Horse slaughter is poised to come back to the U.S. within 30 to 90 days, now that Congress has effectively ended a ban. But while those in favor of horse slaughter in the U.S. argue the meat is healthy, and that the act has humane advantages, the Humane Society is against horse slaughter in the states.

And plants that may open for the purpose of horse slaughter, primarily to serve those who eat horse in Europe and Asia, considering the meat a delicacy, can expect to face a fight in the communities where they operate, says Wayne Pacelle, president and chief executive officer of The Humane Society of the United States. The organization is threatening protests and legal actions if necessary.

Local opposition (to plants) will emerge and you'll have tremendous controversy over slaughtering Trigger and Mr. Ed, Pacelle said.

The Humane Society has a firm position against horse slaughter. The organization argues that plants in the U.S. are not a better alternative to foreign-owned plants across the border, in Canada and Mexico where slaughter has been primarily conducted with many exported U.S. horses in the five years since a ban was effectively imposed before recently being lifted.

Undercover footage from inside these horse slaughter facilities in the U.S. demonstrated how horrific these plants were-many horses were conscious when they were shackled and hoisted by a rear leg to have their throats cut, said the Humane Society in a position statement in 2010. Slaughter is not euthanasia-it is a brutal and terrifying end for horses. We should not allow our horses to be subjected to this tremendous cruelty inside-or outside-of our borders.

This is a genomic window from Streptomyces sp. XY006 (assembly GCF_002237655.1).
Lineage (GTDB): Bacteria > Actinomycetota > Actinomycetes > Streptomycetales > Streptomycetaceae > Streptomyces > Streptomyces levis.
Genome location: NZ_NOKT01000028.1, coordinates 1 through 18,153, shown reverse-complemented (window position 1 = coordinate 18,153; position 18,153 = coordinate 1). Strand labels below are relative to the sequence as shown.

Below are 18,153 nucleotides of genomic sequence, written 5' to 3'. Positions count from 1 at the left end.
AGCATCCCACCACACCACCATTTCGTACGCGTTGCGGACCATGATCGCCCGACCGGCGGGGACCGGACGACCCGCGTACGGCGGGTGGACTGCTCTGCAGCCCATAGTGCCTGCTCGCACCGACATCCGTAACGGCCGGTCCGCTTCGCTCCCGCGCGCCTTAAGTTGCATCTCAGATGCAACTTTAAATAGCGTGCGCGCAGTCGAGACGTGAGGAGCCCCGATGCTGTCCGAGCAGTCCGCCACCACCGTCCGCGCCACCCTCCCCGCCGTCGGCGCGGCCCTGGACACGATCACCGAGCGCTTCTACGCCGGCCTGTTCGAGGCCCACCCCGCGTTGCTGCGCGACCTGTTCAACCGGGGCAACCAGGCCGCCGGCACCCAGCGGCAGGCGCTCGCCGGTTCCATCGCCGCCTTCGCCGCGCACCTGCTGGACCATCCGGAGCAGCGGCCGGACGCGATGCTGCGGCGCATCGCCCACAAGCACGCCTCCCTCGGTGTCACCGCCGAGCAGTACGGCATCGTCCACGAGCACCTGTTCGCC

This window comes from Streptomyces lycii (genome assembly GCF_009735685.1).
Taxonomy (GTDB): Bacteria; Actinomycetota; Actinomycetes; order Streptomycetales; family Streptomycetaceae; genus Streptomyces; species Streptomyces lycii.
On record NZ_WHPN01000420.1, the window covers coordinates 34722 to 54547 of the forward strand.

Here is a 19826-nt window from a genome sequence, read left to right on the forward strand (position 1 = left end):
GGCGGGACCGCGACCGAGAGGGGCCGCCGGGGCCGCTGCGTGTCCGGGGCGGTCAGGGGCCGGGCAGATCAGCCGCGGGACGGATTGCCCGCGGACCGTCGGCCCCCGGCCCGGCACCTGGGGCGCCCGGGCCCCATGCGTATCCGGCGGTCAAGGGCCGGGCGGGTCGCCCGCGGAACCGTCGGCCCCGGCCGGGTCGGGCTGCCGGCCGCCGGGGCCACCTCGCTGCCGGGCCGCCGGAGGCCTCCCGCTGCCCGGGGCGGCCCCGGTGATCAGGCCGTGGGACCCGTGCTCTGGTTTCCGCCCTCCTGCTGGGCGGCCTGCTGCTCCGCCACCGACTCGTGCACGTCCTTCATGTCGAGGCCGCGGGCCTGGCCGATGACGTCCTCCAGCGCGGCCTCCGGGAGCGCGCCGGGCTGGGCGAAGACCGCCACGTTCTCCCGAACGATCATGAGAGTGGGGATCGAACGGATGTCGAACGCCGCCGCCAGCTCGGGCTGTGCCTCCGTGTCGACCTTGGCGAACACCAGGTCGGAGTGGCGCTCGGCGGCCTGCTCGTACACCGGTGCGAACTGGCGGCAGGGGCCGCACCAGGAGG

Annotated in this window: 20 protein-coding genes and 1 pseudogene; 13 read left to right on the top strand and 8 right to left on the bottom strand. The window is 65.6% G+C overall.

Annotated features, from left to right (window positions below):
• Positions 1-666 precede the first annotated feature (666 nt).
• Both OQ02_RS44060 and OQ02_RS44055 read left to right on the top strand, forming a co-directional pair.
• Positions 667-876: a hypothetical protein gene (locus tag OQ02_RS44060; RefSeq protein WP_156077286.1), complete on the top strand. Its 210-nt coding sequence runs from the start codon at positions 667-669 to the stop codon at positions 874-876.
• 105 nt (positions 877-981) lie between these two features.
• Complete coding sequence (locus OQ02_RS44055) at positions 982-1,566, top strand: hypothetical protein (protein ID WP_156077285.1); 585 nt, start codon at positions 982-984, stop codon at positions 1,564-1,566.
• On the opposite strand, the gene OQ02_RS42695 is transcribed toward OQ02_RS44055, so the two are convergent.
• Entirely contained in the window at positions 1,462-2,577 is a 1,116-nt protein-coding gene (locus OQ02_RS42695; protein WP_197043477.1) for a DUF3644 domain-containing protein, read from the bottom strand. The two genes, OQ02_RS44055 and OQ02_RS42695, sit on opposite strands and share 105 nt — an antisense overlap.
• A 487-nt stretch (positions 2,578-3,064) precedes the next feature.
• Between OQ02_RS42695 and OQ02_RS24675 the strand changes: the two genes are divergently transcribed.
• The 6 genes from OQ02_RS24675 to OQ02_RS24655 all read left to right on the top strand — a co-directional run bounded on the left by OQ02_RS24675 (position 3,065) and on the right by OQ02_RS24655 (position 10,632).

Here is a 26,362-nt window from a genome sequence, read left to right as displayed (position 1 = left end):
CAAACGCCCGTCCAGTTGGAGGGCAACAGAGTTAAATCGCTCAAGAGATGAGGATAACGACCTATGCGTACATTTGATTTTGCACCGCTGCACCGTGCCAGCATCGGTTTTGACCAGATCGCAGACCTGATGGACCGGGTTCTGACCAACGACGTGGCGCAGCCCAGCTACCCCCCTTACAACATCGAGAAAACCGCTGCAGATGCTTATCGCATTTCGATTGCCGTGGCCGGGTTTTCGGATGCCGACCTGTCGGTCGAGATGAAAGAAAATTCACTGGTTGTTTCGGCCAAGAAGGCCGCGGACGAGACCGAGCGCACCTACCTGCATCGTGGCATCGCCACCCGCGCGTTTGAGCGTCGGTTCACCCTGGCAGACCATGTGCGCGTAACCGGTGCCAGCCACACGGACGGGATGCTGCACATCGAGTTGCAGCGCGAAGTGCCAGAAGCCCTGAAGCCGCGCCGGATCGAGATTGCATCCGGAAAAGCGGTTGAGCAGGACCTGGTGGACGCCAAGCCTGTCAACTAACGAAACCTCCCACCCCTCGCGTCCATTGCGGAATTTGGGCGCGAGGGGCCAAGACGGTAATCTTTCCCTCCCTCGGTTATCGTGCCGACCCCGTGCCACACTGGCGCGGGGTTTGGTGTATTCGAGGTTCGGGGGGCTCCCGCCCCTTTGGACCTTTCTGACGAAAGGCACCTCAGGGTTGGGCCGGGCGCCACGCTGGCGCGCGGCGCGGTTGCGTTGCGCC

The Humane Society also argues that the ban on horse slaughter did not lead to an increase in unwanted horses or abandonment, as some argue.

USDA statistics show that more than 92 percent of horses slaughtered are in good condition and able to live productive lives. In California, where horse slaughter was banned in 1998, there has been no corresponding rise in cruelty and neglect cases, while horse theft dropped by 34 percent after the ban.

The Humane Society says that most horses that go to slaughter are in good condition.

USDA documents that more than 92 percent of horses who go to slaughter are in good condition-they will not need to be euthanized. Some 900,000 horses die annually and are safely disposed of by means other than slaughter, and the infrastructure can easily absorb an increase in numbers, the Humane Society says.